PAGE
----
The 15th of August is not my birthday, nor is it Christmas or Easter as I’m sure you are aware. However, it is a day I shall celebrate because it is the day I met the loveliest family in Romania, potentially the world. We’d finished for the week after working at Casa Lumina so Steve and I popped 2 minutes down the road and walked up a long windy path with many an angry dog, rickety gates and fields of sweet corn. We ventured through all to find ourselves in the midst of a party. A party that very quickly and guiltily dispersed when our arrival was noted. Of course I was suspicious but I soon realised it wasn’t that they were trying to hide anything, they just wanted to be polite. The mother showed us the house, a beautifully looked after but absolutely ancient construction that had the ongoing threat of collapse hanging over it and Steve and I said “Vadem” (we’ll see what we can do) and made our plans.
We returned with a fresh team and a fresh plan Monday afternoon armed with pickaxe and spade ready to begin work on stabilising the circumference of the house. We were raring to go, just before we started we were invited for a quick black coffee and an introduction to her three sons: the clever one, the beardy one and the cheeky one (who is, against all expectations, still alive despite numerous diseases). Quite some considerable time, several good conversations, black coffees and snacks later we remembered we’d come to work. When we tried to thank her she would always reply by saying “it is I who is thanking you.” And she would always apologise that there weren’t enough chairs to sit us all down. She made us so welcome we forgot to do any work that day.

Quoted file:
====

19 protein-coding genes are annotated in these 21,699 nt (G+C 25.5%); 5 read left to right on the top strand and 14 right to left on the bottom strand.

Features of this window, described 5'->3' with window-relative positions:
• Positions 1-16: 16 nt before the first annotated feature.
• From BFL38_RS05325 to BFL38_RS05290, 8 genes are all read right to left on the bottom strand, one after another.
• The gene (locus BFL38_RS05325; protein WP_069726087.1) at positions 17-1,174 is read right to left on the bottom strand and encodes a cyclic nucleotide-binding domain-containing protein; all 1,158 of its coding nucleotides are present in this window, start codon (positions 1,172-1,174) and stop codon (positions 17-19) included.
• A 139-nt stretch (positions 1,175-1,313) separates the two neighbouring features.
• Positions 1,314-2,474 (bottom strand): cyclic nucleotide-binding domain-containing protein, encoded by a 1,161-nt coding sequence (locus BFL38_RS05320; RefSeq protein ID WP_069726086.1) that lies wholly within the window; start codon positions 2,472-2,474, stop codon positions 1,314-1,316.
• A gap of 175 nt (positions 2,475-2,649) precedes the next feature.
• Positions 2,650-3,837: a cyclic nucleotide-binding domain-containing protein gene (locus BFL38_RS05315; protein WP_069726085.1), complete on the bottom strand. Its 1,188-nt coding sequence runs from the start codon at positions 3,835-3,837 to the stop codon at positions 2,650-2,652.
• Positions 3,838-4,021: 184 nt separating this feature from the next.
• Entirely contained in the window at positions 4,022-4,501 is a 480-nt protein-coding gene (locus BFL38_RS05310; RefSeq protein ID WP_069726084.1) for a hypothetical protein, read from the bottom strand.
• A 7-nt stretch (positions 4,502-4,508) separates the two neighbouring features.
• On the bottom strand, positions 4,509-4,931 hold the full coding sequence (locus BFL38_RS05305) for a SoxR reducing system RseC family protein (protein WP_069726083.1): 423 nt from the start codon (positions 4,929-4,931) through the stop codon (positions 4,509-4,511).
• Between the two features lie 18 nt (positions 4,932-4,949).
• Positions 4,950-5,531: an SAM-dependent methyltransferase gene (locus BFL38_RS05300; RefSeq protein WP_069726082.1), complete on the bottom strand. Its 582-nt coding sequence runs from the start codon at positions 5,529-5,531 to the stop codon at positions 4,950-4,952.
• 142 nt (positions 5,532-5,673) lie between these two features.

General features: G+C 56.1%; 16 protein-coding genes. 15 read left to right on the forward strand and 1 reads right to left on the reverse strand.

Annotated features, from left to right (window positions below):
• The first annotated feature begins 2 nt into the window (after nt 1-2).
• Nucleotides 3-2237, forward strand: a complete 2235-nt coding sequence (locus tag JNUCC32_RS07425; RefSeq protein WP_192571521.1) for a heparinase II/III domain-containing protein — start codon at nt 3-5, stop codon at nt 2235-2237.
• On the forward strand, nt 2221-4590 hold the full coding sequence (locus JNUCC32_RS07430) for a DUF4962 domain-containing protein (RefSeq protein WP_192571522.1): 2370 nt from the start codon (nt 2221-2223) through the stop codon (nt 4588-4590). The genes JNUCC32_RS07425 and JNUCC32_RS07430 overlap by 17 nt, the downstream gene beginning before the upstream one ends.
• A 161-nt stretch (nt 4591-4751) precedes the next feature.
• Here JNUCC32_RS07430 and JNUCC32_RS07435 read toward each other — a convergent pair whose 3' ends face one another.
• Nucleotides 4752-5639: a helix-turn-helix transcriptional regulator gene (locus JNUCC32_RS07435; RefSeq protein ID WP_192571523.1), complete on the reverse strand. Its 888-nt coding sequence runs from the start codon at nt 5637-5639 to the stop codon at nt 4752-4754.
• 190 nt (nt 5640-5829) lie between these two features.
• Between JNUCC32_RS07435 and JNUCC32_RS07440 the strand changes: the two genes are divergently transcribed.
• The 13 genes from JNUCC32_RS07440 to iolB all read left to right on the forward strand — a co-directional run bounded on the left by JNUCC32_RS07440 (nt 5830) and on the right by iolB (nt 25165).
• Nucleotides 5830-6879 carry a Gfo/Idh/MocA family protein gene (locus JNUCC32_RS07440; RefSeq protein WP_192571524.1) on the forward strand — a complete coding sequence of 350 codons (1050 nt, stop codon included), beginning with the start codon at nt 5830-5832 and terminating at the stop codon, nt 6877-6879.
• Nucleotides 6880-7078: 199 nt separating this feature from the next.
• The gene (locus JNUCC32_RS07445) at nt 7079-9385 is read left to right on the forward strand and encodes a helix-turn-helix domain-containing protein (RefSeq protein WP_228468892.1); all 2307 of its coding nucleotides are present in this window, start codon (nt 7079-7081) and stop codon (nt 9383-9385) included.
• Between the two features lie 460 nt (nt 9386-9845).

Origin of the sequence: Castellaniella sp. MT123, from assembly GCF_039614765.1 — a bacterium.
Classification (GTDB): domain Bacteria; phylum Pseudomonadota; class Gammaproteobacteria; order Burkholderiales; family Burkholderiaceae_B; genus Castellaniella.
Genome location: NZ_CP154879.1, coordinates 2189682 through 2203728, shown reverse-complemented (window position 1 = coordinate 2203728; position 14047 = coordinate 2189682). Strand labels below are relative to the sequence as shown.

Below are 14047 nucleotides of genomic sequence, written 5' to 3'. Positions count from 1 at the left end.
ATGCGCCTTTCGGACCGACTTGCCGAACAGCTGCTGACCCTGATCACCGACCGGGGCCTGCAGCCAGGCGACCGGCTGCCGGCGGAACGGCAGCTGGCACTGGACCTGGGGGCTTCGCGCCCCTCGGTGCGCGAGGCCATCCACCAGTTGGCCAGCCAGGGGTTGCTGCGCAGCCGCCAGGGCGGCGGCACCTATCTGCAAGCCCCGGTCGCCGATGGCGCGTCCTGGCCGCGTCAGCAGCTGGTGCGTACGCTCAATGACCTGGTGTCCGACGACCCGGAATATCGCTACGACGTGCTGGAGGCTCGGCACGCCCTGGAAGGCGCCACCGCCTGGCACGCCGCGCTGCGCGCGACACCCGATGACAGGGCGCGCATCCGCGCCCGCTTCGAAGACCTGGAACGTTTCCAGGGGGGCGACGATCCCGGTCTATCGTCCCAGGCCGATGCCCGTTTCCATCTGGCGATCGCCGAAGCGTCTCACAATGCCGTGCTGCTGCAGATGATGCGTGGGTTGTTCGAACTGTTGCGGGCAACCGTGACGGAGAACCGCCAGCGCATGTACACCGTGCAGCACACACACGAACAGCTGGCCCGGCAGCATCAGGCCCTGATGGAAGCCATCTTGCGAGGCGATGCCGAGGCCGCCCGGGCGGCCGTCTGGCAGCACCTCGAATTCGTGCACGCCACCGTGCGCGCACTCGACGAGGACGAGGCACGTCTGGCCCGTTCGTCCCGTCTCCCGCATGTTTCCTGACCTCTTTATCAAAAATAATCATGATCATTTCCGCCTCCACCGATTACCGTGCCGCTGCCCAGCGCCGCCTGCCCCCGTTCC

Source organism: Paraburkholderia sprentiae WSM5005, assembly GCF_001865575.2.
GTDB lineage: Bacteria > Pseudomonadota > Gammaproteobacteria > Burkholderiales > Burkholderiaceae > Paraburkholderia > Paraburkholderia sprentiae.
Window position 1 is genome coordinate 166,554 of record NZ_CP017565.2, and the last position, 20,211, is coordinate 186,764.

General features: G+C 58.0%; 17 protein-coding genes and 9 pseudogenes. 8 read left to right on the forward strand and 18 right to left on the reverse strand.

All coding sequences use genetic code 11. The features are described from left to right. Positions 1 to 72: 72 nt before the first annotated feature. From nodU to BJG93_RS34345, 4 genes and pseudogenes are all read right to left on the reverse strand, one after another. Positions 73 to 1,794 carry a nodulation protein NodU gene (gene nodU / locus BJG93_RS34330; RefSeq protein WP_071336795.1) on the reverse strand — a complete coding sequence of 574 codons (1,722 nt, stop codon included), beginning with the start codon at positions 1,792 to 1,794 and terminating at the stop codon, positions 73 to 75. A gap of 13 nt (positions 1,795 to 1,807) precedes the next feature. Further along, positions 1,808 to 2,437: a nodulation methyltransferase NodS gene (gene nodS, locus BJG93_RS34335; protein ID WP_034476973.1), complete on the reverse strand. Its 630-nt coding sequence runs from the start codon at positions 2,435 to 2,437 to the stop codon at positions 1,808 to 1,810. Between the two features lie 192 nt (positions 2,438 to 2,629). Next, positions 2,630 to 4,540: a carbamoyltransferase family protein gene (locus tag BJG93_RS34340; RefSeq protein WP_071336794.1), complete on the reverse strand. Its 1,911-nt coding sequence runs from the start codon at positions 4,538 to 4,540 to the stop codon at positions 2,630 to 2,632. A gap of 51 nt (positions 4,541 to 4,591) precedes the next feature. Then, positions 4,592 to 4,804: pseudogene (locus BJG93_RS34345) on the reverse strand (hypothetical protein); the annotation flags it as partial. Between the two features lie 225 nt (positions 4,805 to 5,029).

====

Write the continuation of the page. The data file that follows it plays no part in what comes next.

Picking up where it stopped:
As the week went on we were stricter with ourselves so we got more work done, brought milk so our coffee was whiter and brought chairs so she could host the way she dreamed she could. I was also introduced to a liquid substance called Viscinata. This is a killer, 90% alcohol, 10% cherry with a kick like an enraged donkey. They offered me more and more as the week went on……of course the quality of my work was in no way affected. Also, I remember it very clearly, when one of the brothers first saw Nat carrying a bucket of water. What on earth was wrong with these English people that they let a fragile, little women carry anything. She was immediately relieved of her bucket as was every other girl from any task harder than cleaning until one day they’d had enough of wheelbarrows and buckets and spades being grabbed of them so they refused the gallant yet incredibly misogynistic help of the brothers prompting them to come up to me and say “Jack, these English girls, they are very strong da! It is very attractive.” Well guys, it’s a start.
I don’t mean to do the brothers an injustice. The whole family are fantastic, one day the mother told me how proud she was of her sons, she said “They help me, they respect me and they love me” which is good going for sons really. However, one afternoon, my bubble was burst when I heard what they weren’t telling me. Behind a woman who loves to host and boys who love to help is actually struggling with bankruptcy. The social worker told us after the first group had finished the concreting around the circumference that Anna thought this was an absolute miracle as she’d have had to take a loan that she couldn’t afford otherwise. The brothers old enough to work have been messed around and scammed by several employers but one has recently heard of an offer of a job in England (another dream come true) so I will pray with all my heart that this comes through for him. Having learnt this every coffee, every Viscinata, every sweetcorn didn’t taste the same. It showed just how much love they all had for us to still be offering when they had nothing. From then on every shovel of balast, raking of concrete and digging of ditches didn’t feel the same because love is infectious and I now love this family with more love than I can sensibly afford.